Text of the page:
7 Things You Should Know Before Embarking on Energy Trading

Posted on 17th August 2017
7 Things You Should Know Before Embarking on Energy Trading

Energy Trading allows for the investment in energy products like crude oil, heating oil, gasoline and natural gas. The Energies market is highly volatile and trading in energy assets is always exciting due to the huge impact that global events have on supply. As the consumption of energy assets increase around the globe there is a rise in the values too. Energy assets, particularly oil's huge demand for fuel and industrial purposes per se makes it one of the most important commodities worldwide. Owing to various economic and political factors there is a continuous shift in the supply and demand for oil. And owing to these movements in oil prices there is never a dearth of opportunities for investors to make profits.

Energies are a popular choice for investors and provide an excellent chance to expand your trading portfolio besides hedging your exposure to the currency markets. Energy Trading happens in exchanges and also outside of them on a bilateral basis. The main markets within an energy exchange are the spot market, for short-term trading and the forward market, where the physical delivery of the goods takes place at a future date. However, before embarking on energy trades it is important to assess the market conditions and make an informed decision.

Read on for 7 dynamics you need to know before trading in the energy markets :-

1. Political and economic factors:

Energy asset prices are vulnerable to global economic & political happenings which have a direct impact on their distribution and pricing. While trading in energies these are some factors that you need to keep in mind before deciding on your next trading moves. Market sentiment is also a hugely influential factor in determining the energy prices particularly for short-term speculation that accounts for most of the trades.

2. Global demand and supply:

Wholesale energy prices are determined by the fundamental market forces of supply and demand. One must have good knowledge about these events and how it affects prices so that one can make better investments in energy assets.

3. Weather and seasonality:

This has always been an important driver of energy trading. The profitability and revenues of energy assets depend on weather conditions. Despite great advancements in meteorological science it cannot always be forecast precisely and accurately. Again, non-renewable energies like crude oil and natural gas do not have pre-defined production cycles based on seasons but the consumers do. For instance, the price of oil may spike up during February, March as there maybe an increased demand from refineries in anticipation of the summer months.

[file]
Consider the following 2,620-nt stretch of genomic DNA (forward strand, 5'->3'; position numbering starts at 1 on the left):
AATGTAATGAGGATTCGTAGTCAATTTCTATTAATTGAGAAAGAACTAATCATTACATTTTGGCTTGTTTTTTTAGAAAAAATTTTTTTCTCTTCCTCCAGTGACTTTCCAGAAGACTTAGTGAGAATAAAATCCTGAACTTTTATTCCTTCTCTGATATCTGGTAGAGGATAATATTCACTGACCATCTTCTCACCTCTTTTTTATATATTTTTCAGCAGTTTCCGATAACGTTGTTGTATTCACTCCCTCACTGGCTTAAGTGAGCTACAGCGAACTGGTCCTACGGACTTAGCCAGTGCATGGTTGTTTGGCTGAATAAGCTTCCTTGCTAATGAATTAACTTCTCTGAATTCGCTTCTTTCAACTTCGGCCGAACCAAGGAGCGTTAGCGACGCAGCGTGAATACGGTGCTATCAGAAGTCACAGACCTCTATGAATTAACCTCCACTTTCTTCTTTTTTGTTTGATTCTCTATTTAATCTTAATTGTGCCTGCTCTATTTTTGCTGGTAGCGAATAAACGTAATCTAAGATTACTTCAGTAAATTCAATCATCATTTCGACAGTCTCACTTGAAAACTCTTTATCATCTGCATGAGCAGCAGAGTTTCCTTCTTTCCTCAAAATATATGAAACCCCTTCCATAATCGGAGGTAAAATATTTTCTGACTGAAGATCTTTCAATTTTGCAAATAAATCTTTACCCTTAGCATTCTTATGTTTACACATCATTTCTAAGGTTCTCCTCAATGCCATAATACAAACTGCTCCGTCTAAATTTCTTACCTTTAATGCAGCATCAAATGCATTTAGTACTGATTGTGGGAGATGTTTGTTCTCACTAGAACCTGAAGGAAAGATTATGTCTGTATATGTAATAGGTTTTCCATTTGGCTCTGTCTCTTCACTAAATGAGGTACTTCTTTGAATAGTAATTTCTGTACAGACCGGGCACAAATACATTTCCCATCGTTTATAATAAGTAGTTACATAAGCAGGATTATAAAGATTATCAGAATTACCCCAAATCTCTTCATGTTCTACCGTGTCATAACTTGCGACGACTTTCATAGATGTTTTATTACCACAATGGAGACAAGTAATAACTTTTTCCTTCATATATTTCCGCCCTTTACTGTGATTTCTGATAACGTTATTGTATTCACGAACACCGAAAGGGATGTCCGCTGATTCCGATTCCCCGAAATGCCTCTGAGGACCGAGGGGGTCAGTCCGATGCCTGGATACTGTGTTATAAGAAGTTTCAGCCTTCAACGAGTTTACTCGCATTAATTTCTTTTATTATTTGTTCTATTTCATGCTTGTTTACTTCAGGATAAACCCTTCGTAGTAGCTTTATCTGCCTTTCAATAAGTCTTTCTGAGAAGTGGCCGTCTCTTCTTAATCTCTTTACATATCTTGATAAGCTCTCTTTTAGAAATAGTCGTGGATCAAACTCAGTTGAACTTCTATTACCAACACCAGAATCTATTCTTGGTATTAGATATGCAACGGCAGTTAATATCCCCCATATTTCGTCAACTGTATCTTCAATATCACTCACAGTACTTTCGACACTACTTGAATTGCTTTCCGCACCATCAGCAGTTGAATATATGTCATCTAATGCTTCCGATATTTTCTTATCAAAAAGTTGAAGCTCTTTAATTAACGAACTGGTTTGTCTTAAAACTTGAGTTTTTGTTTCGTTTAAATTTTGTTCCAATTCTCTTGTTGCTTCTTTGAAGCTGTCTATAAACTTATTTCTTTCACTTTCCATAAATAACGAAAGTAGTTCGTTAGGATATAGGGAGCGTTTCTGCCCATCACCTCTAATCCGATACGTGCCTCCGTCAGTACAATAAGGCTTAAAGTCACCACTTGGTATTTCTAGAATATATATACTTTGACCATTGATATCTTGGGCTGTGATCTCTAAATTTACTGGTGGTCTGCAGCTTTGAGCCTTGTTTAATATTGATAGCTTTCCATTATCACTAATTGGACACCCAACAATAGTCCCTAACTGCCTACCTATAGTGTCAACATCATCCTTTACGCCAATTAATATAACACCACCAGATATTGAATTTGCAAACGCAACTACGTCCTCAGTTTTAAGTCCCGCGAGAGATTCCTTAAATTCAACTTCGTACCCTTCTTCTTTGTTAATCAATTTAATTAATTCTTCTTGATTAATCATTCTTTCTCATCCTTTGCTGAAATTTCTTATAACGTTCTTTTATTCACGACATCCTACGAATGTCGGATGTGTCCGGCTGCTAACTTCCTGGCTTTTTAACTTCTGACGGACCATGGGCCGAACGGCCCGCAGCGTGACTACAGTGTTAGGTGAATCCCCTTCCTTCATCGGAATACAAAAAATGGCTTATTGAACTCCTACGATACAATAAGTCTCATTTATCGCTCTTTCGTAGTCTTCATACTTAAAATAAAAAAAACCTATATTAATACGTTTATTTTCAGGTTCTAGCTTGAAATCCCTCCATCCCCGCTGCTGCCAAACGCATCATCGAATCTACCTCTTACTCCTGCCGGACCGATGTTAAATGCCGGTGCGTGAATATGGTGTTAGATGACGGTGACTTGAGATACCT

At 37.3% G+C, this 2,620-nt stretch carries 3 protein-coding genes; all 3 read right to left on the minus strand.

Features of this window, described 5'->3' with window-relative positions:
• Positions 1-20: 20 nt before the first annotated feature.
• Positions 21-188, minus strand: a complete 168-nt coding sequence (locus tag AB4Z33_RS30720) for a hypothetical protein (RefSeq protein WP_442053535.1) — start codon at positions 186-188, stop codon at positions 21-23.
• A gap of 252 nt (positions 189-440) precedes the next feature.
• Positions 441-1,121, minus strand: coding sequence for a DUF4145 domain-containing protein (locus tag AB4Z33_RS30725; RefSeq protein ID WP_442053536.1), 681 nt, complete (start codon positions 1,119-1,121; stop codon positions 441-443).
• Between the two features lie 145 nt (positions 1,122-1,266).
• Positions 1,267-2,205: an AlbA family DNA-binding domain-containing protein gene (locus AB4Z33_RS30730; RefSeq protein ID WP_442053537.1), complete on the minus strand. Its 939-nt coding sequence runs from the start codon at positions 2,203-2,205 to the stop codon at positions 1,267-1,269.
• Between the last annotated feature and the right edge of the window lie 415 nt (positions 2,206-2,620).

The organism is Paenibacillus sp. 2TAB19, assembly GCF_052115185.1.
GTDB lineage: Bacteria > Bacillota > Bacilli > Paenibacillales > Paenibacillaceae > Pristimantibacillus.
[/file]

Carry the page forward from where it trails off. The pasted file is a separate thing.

4. Production:

Energy commodities extracted from natural resources are termed as primary energy sources. Whenever consumption exceeds production the deficit needs to be accounted for by imports. Fossil fuels are generally the most popular with investors in the energy sector. Increase in production rate in this sector is directly proportional to investments and helps in maintaining market stability.

5. Distribution/shipping:

Distribution of energy assets especially crude oil tends to go through a number of bottlenecks around the world. If tensions arise around those it tends to have an impact on pricing.

6. News and inventory data:

There are various crucial news announcements that tend to come out over the course of each week and month. They also influence trading in energy prices. In particular weekly inventory data is quite significant. Information on US crude oil and gasoline inventory comes out on Wednesday mornings. Natural gas inventories come out on Thursday mornings. Additionally, the demand forecast of agencies like the OPEC or the IEA also can influence trading in energy markets.

7. Pairs trading and energy stocks:

Besides energy commodities investors also trade in energy stocks. Stocks of oil and gas producers tend to act as a leading indicator for energy commodity prices when traders are looking ahead at future earnings for energy producers. Implicit in that are forecasts of energy production and also of the energy price. Stocks therefore reflect attitudes towards future energy prices. Trading in specific oil and gas producers can be influenced by many factors as well such as the company's success and exploration, their financial risk and other factors. Within the energy markets there is also the opportunity for traders to take part in what's known as pairs trades. Pairs trading involves a long-short strategy between two instruments in order to capture relative changes between the two via arbitrage. Some of the better-known pairs trades in the energy market particularly in recent years has been UK crude vs US crude. Of late a wide gap has opened between the two based on changes in political risk. When investors feel that political volatility is rising in the Middle East or North Africa, UK crude tends to outperform. On the other contrary when political risk tends to decrease, US crude outperforms.

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